You have probably heard of the B complex vitamins, but I’m betting that you don’t know about each individual vitamin. Of all the B vitamins, one of the least talked about is Biotin, also known as B7, which was only discovered 6 decades ago. There are also hardly any cases of biotin deficiency, largely due to the fact that it is found in many foods and there are very few compounds that block its activity.

Biotin works as an enzyme to help your body turn food into energy. It breaks down proteins and amino acids into smaller chunks so that they can be metabolized easily. If you have heard of biotin before, it was probably as a result of hearing how it promotes healthy fingernails, can relieve newborn scalp problems, and is capable of controlling blood sugar problems in diabetics.

Some other, more interesting ways in which biotin operates are:

  • Creation of fatty acids, which help to fight free radicals and regenerate body tissue
  • Breaking down fats so that they can be eliminated by the body
  • Help you have more energy during heavy exercise, particularly aerobic exercise
  • Help to remove Carbon Dioxide (CO2) from the lungs
  • As an overall hair and nail product additive that can help treat or prevent damage

Biotin isn’t really all that interesting of a vitamin, but it has a long of very important functions. The average daily recommended dose is around forty micrograms per day and can be found in a variety of foods. Some of the foods with higher doses of Biotin are:

  • Legumes and soybeans
  • Tomatoes
  • Certain types of lettuce, such as romaine
  • Vegetables, such as carrots
  • Dairy foods such as eggs and milk(particularly egg whites)

As you can see, you can find Biotin in a variety of whole foods. However, there are cases when the diet just isn’t enough, in which event you’ll need to turn to a B complex or Biotin supplement. These supplements are usually easy to find and are relatively inexpensive as well. The most common reasons for needing Biotin supplementation are those in which part of the digestive system has been damaged or removed. Pregnancy, lactation, and smoking are also causes of biotin deficiencies.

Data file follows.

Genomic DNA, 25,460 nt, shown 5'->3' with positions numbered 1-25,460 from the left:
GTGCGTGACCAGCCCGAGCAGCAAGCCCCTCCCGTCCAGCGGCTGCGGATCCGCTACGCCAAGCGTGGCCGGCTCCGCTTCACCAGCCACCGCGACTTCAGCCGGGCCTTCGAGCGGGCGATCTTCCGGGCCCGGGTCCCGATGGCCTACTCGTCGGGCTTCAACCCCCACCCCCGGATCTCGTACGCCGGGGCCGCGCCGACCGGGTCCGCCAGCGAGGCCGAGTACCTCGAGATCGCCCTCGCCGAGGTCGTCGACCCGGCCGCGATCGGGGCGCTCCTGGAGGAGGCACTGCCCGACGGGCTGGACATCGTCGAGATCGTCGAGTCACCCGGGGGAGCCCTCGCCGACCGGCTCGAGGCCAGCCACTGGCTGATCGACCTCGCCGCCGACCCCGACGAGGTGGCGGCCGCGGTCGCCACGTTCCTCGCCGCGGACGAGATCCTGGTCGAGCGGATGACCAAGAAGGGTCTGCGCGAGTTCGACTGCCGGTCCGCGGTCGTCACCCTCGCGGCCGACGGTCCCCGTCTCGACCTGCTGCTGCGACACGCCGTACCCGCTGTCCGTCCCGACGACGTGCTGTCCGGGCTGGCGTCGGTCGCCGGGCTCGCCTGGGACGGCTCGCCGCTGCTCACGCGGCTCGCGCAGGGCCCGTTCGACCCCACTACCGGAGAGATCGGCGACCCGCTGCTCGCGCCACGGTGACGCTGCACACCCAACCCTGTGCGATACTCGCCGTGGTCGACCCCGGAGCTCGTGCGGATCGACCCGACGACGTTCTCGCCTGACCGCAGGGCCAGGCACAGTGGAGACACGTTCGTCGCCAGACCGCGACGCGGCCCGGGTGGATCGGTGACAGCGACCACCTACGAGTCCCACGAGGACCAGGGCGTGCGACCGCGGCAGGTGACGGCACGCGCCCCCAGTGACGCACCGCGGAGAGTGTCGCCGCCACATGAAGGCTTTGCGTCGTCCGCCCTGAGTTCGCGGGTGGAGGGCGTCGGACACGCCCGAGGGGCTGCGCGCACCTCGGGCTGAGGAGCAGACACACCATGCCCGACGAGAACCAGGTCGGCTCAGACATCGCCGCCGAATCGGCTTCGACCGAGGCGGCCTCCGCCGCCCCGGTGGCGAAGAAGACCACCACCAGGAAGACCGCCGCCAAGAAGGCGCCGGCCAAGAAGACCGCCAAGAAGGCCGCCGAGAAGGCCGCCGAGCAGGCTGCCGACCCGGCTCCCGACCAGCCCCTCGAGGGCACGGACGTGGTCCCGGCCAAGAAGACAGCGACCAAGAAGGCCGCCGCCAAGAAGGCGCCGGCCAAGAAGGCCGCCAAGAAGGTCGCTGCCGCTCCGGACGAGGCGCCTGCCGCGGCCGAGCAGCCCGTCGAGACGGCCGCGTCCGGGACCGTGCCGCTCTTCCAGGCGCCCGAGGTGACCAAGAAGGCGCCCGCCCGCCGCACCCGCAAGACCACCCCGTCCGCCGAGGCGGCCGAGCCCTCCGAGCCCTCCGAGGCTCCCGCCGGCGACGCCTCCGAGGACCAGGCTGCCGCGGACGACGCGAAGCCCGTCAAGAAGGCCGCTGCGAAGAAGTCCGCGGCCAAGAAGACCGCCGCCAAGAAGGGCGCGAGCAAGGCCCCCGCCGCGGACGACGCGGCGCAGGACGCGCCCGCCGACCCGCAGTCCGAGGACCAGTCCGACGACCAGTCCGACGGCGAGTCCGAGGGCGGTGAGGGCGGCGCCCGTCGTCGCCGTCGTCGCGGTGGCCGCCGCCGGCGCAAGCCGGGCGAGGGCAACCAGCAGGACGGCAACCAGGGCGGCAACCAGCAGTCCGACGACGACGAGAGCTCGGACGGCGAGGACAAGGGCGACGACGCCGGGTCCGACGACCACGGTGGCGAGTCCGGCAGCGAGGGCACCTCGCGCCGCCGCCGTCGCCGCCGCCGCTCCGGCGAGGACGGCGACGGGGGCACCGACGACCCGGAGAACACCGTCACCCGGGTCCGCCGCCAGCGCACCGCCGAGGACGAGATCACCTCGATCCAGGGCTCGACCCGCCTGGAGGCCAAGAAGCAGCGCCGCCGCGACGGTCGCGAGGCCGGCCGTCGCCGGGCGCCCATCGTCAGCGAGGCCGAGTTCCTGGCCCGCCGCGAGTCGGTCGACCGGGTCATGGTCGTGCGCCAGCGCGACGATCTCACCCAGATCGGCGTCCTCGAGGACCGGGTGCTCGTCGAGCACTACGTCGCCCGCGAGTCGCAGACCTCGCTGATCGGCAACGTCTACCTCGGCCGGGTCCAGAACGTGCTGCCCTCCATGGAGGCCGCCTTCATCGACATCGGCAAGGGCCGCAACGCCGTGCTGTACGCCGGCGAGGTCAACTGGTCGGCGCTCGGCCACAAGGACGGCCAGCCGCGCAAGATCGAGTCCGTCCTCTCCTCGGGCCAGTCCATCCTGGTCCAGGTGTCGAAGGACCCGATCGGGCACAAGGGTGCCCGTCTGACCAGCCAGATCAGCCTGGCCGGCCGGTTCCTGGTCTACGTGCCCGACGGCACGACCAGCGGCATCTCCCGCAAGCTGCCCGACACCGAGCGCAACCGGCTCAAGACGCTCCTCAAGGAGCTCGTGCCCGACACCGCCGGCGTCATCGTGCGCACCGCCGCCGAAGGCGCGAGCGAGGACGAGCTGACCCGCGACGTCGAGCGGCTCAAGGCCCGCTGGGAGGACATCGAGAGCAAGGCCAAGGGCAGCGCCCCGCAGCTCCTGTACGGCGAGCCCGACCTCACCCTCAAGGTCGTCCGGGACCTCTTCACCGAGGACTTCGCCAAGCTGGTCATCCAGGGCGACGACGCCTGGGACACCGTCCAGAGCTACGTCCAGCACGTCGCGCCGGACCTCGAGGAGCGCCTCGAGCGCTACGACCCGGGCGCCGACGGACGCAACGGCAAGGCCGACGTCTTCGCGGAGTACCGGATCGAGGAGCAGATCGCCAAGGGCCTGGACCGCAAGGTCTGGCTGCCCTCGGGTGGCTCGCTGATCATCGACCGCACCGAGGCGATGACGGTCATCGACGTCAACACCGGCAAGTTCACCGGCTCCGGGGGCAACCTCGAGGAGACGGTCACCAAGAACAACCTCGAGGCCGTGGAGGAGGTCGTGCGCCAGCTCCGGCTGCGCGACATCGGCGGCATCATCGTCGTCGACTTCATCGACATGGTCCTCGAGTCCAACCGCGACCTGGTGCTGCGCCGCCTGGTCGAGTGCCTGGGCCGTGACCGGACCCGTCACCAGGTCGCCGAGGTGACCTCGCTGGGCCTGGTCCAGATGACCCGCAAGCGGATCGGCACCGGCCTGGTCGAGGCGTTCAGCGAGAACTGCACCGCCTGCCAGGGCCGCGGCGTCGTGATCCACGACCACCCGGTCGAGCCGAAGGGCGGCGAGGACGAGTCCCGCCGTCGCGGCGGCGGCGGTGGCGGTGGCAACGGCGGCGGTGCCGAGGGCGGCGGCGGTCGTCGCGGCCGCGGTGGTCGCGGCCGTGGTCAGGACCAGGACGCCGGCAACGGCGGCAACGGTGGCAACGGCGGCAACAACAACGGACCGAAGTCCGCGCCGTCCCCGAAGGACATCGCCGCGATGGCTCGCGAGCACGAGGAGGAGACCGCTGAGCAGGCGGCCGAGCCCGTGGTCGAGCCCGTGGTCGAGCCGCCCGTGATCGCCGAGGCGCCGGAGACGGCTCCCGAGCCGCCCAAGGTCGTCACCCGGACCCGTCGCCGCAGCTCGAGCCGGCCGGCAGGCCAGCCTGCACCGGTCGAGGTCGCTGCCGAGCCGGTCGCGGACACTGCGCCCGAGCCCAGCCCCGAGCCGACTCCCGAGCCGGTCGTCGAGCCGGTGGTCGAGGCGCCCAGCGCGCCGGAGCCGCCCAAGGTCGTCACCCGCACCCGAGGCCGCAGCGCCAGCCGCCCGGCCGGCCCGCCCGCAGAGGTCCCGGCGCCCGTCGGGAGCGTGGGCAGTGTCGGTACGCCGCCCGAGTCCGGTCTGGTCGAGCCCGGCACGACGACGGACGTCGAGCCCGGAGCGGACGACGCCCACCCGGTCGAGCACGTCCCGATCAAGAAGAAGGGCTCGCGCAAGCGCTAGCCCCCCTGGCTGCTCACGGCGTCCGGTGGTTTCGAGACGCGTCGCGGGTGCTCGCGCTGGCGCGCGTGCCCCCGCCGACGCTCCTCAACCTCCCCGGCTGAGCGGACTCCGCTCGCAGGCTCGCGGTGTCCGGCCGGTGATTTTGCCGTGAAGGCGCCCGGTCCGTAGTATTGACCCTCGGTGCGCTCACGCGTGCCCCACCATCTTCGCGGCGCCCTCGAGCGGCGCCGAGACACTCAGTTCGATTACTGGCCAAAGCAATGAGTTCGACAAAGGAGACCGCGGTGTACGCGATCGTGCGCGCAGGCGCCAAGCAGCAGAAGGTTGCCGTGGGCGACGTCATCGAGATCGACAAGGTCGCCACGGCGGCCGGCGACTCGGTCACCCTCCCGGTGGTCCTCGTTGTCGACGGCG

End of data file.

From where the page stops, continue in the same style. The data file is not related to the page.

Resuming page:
If you have a Biotin deficiency, you will most likely suffer from hair loss and rashes on the skin. You might feel constantly exhausted, depressed, or just out of sync. In extreme cases, people suffering from Biotin deficiencies will experience hallucinations, impaired vision, and numbness in the hands, legs, and feet.

Still, unless you eat a lot of raw egg whites (can cause a blockage of Biotin absorption in the body) or have a hereditary condition, there is a very small chance that you will suffer from a Biotin deficiency in your lifetime. However, this doesn’t mean you can go wrong with a B vitamin supplement. You certainly don’t want to take more than you need, but taking a daily supplement will generally do more to help than harm your body.

If you have any questions, you can read the label on your supplements, ask a doctor, or continue to research your condition. You can never be too safe with your health, especially if trying to add new supplements to your diet. You’ll find Biotin in a lot of beauty products designed to promote healthy hair and nails, so now you’ll know exactly why it is listed on the label and in the ingredients. If you are simply looking for healthy hair and nails, then you will love how Biotin can improve the way you look and feel.

Last updated on Sep 10th, 2009 and filed under Vitamins and Minerals. Both comments and pings are currently closed.

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